Similar to Acadia University’s SMILE program, I would encourage the town to collaborate with Acadia to develop an ‘app’ in order to socially engage young and older adults in the community. These virtual or in-person, where possible, interactions would provide a forum to build supportive relationships between those segments of the community. By engaging the university-age cohort with adults 50+ years, both parties will gain a greater appreciation for the communities most valuable resources. In addition, I encourage a mechanism for high school and university students to collaborate and create entrepreneurial ventures to support municipal strategic outcomes.

I will move to establish student positions on all Town committees. Including students in the decision-making of the Town will help them to feel more connected to the community by ensuring their voices are heard on municipal issues. With students coming here from so many different backgrounds - and in such large numbers - it’s naïve to think that the current level of student engagement on Town committees is a sufficient representation of the student population. Students are an integral part of Wolfville’s fabric, and giving them a seat at the table will serve to demonstrate that.

Simon Greenough


With any relationship – communication, understanding, respect, responsibility and accountability are paramount. These relationship qualities need consistent attention.

Two essential components for community harmony are:

· Residents who open their doors and welcome students

-Students who communicate and take responsibility while also being accountable for their actions

Ensuring our Compliance Officer has a dual role – one that contributes to Community Harmony is essential.  Someone who collects the data and is constantly monitoring and nurturing this relationship will add a great deal of consistency and value.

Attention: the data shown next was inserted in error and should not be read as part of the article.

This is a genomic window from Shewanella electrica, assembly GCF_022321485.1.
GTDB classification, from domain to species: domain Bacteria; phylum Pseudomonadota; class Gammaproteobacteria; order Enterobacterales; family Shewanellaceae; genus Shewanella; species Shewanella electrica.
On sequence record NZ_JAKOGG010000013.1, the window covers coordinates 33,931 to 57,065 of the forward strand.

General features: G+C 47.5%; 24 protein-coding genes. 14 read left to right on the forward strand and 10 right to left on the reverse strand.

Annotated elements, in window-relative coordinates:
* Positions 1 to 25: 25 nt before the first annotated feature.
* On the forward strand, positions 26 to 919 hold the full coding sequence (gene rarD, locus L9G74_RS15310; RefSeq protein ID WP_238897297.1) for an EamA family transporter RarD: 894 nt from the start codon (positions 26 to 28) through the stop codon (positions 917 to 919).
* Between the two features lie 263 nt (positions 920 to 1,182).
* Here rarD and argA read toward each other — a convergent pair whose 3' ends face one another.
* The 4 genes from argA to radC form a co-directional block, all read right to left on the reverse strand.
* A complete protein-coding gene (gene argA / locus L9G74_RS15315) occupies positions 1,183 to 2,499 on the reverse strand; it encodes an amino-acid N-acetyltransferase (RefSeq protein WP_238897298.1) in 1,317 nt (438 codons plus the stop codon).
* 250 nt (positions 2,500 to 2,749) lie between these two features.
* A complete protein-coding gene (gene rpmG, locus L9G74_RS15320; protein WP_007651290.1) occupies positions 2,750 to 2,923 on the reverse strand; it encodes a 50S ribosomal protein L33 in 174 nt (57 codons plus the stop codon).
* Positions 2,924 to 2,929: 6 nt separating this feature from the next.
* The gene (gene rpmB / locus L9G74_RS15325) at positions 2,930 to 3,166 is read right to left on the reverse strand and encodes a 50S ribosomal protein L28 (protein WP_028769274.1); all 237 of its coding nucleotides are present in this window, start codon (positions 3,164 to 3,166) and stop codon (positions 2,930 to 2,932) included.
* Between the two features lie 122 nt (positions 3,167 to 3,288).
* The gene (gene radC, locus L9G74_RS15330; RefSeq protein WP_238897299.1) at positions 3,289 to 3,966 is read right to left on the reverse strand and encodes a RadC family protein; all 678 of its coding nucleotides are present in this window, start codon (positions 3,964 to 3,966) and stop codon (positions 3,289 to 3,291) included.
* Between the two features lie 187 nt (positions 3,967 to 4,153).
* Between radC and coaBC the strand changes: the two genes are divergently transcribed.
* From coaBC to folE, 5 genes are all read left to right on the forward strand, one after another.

Oonagh Proudfoot


The same approach that council has been taking. I was delighted to have been an integral part of the writing of the Memorandum of Understanding between the University, the Town and the Student Union and while we have done quite a bit over the last several years to improve the communication and collaboration amongst all three, I look forward to further discussions, initiatives and decisions in order to continue to grow this relationship – from improving the sense of community (i.e. off-campus student parties) to celebrating the many accomplishments and contributions that our students bring to our community.

Nicholas Ken Jin Tan

It's no secret that many of Wolfville's permanent residents have problems with students. Whether it's noise or litter these people just want to live in peace. The fact is that the university is a part of our community. The biggest measurable difference between Wolfville and any other town in the Annapolis Valley is Acadia. It's one of the main reasons our little town is a community full of life. These students bring energy and money to stimulate our economy and overall community. We must have a compassionate understanding of each other's lives. We're all in this together.